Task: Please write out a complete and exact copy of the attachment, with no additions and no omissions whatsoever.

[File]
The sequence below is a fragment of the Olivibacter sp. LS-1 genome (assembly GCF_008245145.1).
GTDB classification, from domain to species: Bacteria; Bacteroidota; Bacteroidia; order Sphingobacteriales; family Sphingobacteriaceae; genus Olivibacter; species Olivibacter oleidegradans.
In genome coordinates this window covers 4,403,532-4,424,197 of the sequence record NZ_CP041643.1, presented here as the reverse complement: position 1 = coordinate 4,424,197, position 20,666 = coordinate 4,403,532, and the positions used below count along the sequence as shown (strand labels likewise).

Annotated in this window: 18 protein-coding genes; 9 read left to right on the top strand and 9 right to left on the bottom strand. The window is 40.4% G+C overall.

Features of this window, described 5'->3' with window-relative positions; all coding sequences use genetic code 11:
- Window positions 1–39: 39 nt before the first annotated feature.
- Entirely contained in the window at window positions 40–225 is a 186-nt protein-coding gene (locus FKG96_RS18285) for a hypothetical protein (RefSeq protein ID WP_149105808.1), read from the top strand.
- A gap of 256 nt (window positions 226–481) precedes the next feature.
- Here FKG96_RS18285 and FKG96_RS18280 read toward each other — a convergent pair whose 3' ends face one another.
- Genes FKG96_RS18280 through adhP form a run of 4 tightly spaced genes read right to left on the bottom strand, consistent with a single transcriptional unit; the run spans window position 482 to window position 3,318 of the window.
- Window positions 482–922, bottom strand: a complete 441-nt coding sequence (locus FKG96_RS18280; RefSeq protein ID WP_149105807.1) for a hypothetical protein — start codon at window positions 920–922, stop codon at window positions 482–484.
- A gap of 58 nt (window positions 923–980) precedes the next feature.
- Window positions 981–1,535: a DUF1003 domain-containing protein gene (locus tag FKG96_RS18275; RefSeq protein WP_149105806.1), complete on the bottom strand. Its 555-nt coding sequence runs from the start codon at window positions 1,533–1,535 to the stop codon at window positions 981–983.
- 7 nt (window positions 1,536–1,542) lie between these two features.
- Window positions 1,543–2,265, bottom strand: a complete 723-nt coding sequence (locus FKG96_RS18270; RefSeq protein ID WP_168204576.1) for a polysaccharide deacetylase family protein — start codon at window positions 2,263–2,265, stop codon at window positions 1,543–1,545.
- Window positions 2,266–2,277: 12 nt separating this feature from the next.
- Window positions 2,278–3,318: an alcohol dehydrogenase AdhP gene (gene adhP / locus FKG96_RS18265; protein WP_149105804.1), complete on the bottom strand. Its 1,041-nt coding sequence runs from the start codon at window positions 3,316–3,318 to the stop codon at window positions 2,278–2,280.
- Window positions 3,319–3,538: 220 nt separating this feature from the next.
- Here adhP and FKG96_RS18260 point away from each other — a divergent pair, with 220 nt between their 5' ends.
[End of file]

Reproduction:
The sequence below is a fragment of the Olivibacter sp. LS-1 genome (assembly GCF_008245145.1).
GTDB classification, from domain to species: Bacteria; Bacteroidota; Bacteroidia; order Sphingobacteriales; family Sphingobacteriaceae; genus Olivibacter; species Olivibacter oleidegradans.
In genome coordinates this window covers 4,403,532-4,424,197 of the sequence record NZ_CP041643.1, presented here as the reverse complement: position 1 = coordinate 4,424,197, position 20,666 = coordinate 4,403,532, and the positions used below count along the sequence as shown (strand labels likewise).

Annotated in this window: 18 protein-coding genes; 9 read left to right on the top strand and 9 right to left on the bottom strand. The window is 40.4% G+C overall.

Features of this window, described 5'->3' with window-relative positions; all coding sequences use genetic code 11:
- Window positions 1–39: 39 nt before the first annotated feature.
- Entirely contained in the window at window positions 40–225 is a 186-nt protein-coding gene (locus FKG96_RS18285) for a hypothetical protein (RefSeq protein ID WP_149105808.1), read from the top strand.
- A gap of 256 nt (window positions 226–481) precedes the next feature.
- Here FKG96_RS18285 and FKG96_RS18280 read toward each other — a convergent pair whose 3' ends face one another.
- Genes FKG96_RS18280 through adhP form a run of 4 tightly spaced genes read right to left on the bottom strand, consistent with a single transcriptional unit; the run spans window position 482 to window position 3,318 of the window.
- Window positions 482–922, bottom strand: a complete 441-nt coding sequence (locus FKG96_RS18280; RefSeq protein ID WP_149105807.1) for a hypothetical protein — start codon at window positions 920–922, stop codon at window positions 482–484.
- A gap of 58 nt (window positions 923–980) precedes the next feature.
- Window positions 981–1,535: a DUF1003 domain-containing protein gene (locus tag FKG96_RS18275; RefSeq protein WP_149105806.1), complete on the bottom strand. Its 555-nt coding sequence runs from the start codon at window positions 1,533–1,535 to the stop codon at window positions 981–983.
- 7 nt (window positions 1,536–1,542) lie between these two features.
- Window positions 1,543–2,265, bottom strand: a complete 723-nt coding sequence (locus FKG96_RS18270; RefSeq protein ID WP_168204576.1) for a polysaccharide deacetylase family protein — start codon at window positions 2,263–2,265, stop codon at window positions 1,543–1,545.
- Window positions 2,266–2,277: 12 nt separating this feature from the next.
- Window positions 2,278–3,318: an alcohol dehydrogenase AdhP gene (gene adhP / locus FKG96_RS18265; protein WP_149105804.1), complete on the bottom strand. Its 1,041-nt coding sequence runs from the start codon at window positions 3,316–3,318 to the stop codon at window positions 2,278–2,280.
- Window positions 3,319–3,538: 220 nt separating this feature from the next.
- Here adhP and FKG96_RS18260 point away from each other — a divergent pair, with 220 nt between their 5' ends.